Edmonton cop awarded $5,000 over lost promotion

Took time off after misunderstanding

An arbitrator ruled that an Edmonton police officer was unfairly treated during a promotion hearing, which resulted in the officer ending up on sick leave.

In 2014, William Mikaluk applied for a promotion from his current rank of constable to become a sergeant with the Edmonton Police Service (EPS). During stage three of a five-stage interview process, Mikaluk was informed by superintendent Brad Doucette that some facts on his submission were overstated and this meant he was now out of the running for the promotion.

Doucette said he was considering escalating the findings as an “Information to the Chief” report, which would alert the police chief that discipline against an officer was possible.

“The meeting with Doucette was devastating for Mikaluk. He viewed the allegation of misrepresentation and possible information to the chief as a charge that he had committed deceit,” Kanee  said. 

The misunderstanding stemm­ed from Mikaluk’s role as acting sergeant during the service’s implementation of its the Edmonton Police Reporting and Occurrence System (EPROS) project from January 2007 to June 2008.

During the interview process, Mikaluk represented his role as having supervisory powers, but Doucette felt this was incorrect. Mikaluk also referred to himself as a business manager of the project in his submission for promotion. 

One of the moderators during the stage-three interview was retired inspector John Ratcliff, who was the commanding officer for the EPROS project. 

“Ratcliff took objection to Mikaluk’s description of the scope of his role. He expressed the view that Mikaluk did not have as significant a role in the management of the project as his package suggested. Ratcliff said that Mikaluk was not managing the whole project — that was his job,” said arbitrator Lyle Kanee.

After the meeting, Ratcliff said he wanted to further investigate the role played by Mikaluk during the project before giving his final opinion.
Ratcliff spoke to another retired officer, Staff Sgt. Bill Newton, who concurred with Ratcliff’s assertion that Mikaluk overstated his importance to the EPROS project.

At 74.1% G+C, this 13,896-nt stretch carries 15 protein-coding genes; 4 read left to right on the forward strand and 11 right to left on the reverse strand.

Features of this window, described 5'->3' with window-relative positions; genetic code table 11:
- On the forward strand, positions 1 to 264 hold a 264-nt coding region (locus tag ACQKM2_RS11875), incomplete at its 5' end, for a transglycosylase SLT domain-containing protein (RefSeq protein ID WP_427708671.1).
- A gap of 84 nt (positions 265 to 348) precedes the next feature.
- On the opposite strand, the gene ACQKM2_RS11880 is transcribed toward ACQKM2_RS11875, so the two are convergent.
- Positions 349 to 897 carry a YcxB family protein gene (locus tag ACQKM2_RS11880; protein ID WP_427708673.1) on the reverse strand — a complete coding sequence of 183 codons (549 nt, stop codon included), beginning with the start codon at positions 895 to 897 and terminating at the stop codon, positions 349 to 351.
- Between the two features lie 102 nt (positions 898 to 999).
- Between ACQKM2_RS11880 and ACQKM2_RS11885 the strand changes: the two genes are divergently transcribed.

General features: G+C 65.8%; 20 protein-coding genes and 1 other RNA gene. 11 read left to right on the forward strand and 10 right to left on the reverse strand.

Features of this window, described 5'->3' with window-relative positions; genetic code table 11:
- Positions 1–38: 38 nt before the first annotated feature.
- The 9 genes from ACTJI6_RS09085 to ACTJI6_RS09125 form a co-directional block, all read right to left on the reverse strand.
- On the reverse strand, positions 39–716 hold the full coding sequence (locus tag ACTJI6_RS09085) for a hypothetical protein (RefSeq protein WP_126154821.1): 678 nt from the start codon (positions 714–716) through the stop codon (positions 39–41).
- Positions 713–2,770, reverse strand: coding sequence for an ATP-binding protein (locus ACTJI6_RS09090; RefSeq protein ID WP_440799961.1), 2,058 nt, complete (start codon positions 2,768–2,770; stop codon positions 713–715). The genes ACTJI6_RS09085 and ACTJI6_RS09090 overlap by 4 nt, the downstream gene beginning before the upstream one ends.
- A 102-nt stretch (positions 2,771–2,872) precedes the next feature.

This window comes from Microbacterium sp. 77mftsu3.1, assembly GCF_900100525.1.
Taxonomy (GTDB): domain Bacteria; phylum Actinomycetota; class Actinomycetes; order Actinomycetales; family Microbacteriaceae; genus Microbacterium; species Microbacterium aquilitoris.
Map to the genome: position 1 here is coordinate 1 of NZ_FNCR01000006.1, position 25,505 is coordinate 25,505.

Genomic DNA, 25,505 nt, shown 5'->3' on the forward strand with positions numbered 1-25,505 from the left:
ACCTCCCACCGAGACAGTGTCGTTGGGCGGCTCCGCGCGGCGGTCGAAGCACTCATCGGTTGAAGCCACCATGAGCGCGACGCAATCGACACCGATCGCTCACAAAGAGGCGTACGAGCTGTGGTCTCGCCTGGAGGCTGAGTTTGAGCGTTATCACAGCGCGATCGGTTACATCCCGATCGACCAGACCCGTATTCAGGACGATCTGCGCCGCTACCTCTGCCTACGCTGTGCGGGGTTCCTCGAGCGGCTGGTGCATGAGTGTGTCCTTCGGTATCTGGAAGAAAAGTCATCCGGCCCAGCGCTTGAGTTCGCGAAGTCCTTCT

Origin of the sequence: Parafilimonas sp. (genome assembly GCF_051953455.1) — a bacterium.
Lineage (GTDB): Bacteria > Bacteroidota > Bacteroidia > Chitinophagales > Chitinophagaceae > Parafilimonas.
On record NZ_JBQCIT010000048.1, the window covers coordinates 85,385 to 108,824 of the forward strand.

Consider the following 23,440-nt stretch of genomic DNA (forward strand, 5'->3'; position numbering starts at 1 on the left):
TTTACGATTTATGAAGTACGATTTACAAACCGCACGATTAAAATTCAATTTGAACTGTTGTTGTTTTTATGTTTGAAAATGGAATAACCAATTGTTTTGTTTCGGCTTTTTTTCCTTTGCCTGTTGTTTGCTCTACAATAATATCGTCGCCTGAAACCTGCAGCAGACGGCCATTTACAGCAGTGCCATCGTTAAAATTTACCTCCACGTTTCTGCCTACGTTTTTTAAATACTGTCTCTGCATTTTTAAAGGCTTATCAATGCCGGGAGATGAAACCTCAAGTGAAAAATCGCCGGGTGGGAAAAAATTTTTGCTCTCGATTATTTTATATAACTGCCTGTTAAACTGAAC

But the arbitrator took issue with the police officer’s assertion.

“Mikaluk actually replaced Newton on the EPROS project and so Newton never supervised Mikaluk on the project and would not have known what roles and responsibilities Mikaluk actually carried out on the project. Newton did not testify,” he said. 

After the meeting with Doucette, Mikaluk forwarded an email from Ratliff to two other police officers, copied to Mikaluk, back to Doucette that outlined his role with the EPROS project, which read in part, “Cst. Mikaluk will take on the role of A/Sgt. for the duration of his time on this project based on his supervisory role and project management expectations.”

He also sent Doucette a scanned copy of his business card at the time that identified him as business manager. 

Despite this, Doucette sent the “Information to the Chief” note and recommended Mikaluk not be disciplined but he called it a “rookie mistake” and was a misunderstanding, not an intent to deceit. 

After the meeting, Mikaluk became distraught, took time off work, first paid, then unpaid. He also withdrew his promotion application.

“Mikaluk similarly lost the opportunity to provide his explanation of what his role and responsibilities were in the EPROS project and to refute the flawed information provided by Ratcliff that he did not have a leadership or project management role. He lost the opportunity to defend his integrity and to have his candidacy considered without the taint of deceit. The loss of that opportunity to set the record straight and to defend his reputation, particularly before Ratcliff, for whom he had tremendous respect, caused Mikaluk distress and psychological harm that was foreseeable,” Kanee said.

Mikaluk was awarded $5,000 in general damages.

“The EPS breached its obligation to provide a fair, appropriate and unbiased promotion process. It relied upon flawed information about Mikaluk’s role and responsibilities in the Edmonton Police Reporting and Occurrence System (EPROS) project and upon suspicions that he deliberately misstated his role and responsibilities in his promotion package. At the very least, it should have provided him with the opportunity to respond to the contradictory information and suspicions about his integrity,” arbitrator Lyle Kanee said.

References: Edmonton Police Service And Edmonton Police Association. Lyle Kanee — Arbitrator. Geoffrey Hope and Dana Adams for the employer. PatrickNugent and Jacob Axelrod for the union. Aug. 2, 2016.

Latest stories